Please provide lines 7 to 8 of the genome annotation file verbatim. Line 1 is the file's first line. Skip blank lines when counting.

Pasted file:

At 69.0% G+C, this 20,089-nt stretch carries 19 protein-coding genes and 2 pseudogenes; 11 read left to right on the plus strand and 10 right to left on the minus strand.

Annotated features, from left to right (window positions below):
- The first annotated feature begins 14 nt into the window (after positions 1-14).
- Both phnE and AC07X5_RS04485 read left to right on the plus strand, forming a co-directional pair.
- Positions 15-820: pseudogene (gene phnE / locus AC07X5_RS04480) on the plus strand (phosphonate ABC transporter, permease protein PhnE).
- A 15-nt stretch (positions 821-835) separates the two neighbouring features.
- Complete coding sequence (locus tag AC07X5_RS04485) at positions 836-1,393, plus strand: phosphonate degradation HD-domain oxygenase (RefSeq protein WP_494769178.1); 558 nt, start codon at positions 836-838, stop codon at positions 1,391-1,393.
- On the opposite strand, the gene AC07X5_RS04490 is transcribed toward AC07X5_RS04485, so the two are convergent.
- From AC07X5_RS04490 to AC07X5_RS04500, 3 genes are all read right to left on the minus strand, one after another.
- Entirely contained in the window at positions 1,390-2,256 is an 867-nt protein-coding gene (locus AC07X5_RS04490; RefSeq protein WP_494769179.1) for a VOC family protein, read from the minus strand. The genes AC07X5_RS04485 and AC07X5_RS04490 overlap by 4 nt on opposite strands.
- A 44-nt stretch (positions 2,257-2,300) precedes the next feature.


- Complete coding sequence (locus tag AC07X5_RS04485) at positions 836-1,393, plus strand: phosphonate degradation HD-domain oxygenase (RefSeq protein WP_494769178.1); 558 nt, start codon at positions 836-838, stop codon at positions 1,391-1,393.
- On the opposite strand, the gene AC07X5_RS04490 is transcribed toward AC07X5_RS04485, so the two are convergent.